The whole anti-deutsch stuff is utterly stupidly reactive – so many intellectual anti thises and thats and anti anti gymnastics that show how much it’s dominated by the need to oppose other leftisms, devoid of any distanciated take on things, and devoid of any aim other than to reconcile themselves to the false choices of this society. Some anti-deutsch tendencies even hail Bomber Harris, the commander of the RAF that destroyed, along with the USAF, Dresden in 1945, as a hero. As a reactionary reaction to nationalism post-1990 unification it just seems to be symptomatic of the abstraction of ideas possibly more prevalent in Germany than most other places because – at least since the uprising of 1953 in the East – there have been only very marginal instances of class struggle there. So – given the anti-dialectical nature of the spectacle – ideas become unhinged from any concrete practical reality to the point where people define themselves by their ideas in reactive opposition to other ideas, and so lose any sense of humanity and reality. Becoming so reactively anti-Leftist, the anti-deutsch end up supporting the US and Israeli states’ mass murders in Afghanistan, Iraq, and Palestine. One seriously wonders how the organisers of the “communist” summercamps can justify having such obviously sick paid ideologists amongst those invited to attend (which some knew about but didn’t bother to mention) – but I suppose as long as you call yourself “communist” with a small “c” then what does it matter what vile vomit you actually produce for a living. Long live abstraction!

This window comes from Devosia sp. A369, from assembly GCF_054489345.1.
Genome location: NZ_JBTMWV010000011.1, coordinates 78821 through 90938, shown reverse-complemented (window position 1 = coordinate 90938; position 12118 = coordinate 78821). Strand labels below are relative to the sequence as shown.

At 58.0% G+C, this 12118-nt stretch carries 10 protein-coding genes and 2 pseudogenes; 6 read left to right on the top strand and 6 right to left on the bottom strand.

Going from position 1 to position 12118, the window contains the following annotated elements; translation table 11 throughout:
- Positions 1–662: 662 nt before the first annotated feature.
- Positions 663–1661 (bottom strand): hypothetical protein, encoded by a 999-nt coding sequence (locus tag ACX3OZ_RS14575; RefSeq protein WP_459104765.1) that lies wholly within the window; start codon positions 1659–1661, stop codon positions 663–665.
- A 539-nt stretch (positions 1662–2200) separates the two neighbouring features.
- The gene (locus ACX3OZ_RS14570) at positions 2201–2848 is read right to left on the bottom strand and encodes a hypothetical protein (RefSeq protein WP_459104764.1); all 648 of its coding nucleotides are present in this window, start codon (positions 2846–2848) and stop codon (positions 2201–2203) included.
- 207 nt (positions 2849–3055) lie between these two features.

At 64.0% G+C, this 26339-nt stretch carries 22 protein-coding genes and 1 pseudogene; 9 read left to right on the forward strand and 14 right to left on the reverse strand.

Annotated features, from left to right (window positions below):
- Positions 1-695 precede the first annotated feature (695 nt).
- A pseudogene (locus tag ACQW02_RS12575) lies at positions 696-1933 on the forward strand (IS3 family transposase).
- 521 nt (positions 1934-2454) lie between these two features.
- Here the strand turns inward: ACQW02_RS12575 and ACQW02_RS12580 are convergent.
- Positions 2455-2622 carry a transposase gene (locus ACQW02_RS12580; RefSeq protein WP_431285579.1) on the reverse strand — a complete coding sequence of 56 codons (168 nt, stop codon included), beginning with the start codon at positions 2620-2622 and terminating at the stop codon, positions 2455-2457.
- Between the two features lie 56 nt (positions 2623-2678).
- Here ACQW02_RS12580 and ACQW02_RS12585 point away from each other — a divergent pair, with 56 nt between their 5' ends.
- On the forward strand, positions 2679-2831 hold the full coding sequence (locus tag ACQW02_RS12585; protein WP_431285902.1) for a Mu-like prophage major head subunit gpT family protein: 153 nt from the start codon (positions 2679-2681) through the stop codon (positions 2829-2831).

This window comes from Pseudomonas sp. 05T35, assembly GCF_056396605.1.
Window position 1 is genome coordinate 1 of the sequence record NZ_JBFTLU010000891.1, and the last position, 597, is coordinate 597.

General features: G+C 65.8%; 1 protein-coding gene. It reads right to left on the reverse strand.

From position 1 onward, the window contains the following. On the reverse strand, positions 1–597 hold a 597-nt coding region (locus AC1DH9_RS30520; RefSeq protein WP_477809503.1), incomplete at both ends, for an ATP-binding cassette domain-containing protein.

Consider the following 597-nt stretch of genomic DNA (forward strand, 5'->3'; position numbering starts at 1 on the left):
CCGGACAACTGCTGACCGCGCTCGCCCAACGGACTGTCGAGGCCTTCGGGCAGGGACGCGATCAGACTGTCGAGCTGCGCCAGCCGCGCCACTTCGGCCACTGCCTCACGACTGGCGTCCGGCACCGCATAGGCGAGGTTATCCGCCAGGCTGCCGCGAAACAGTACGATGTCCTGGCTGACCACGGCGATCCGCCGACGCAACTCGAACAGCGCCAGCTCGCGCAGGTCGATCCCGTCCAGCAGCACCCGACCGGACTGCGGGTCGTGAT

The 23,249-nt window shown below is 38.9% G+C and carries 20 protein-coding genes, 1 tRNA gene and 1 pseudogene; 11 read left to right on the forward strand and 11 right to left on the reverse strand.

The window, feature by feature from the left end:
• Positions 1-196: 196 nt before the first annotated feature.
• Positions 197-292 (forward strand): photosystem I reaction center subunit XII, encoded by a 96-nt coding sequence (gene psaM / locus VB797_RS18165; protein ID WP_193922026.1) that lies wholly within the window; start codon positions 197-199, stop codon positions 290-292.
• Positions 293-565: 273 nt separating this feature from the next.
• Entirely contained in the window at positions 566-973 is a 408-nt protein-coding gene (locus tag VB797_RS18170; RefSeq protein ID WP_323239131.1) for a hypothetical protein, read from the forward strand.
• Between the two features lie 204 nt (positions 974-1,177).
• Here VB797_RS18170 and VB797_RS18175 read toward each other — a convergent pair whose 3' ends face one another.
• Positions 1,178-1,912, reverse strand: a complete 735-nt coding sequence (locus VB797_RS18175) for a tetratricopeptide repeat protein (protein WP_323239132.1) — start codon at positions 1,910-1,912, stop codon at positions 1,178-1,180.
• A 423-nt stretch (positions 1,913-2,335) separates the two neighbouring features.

One of the leading theoreticans of the anti-deutsch current is Joachim Bruhn; the interview with him linked to here is indicative of the stupidity of marxist intellectual contortions and the particularly stupid form of inverted nationalism that the anti-deutsch phenomena is illustrative of. What he says is a load of convoluted rubbish, typical intellectual twisting and turning – full of notions of ideas bouncing off ideas, with a constant need to use Marx as a refrerence point, as if arguing in Marxian language somehow conveys theoretical sophistication. Drop in a few “ontological”s, add some bits of “homogenisation” and a smidgeon of “subsumption”, with lashings of references to Adorno and the whole gut-wrenching stew can appear to be some haute cuisine from a 5-star Marxist restaurant.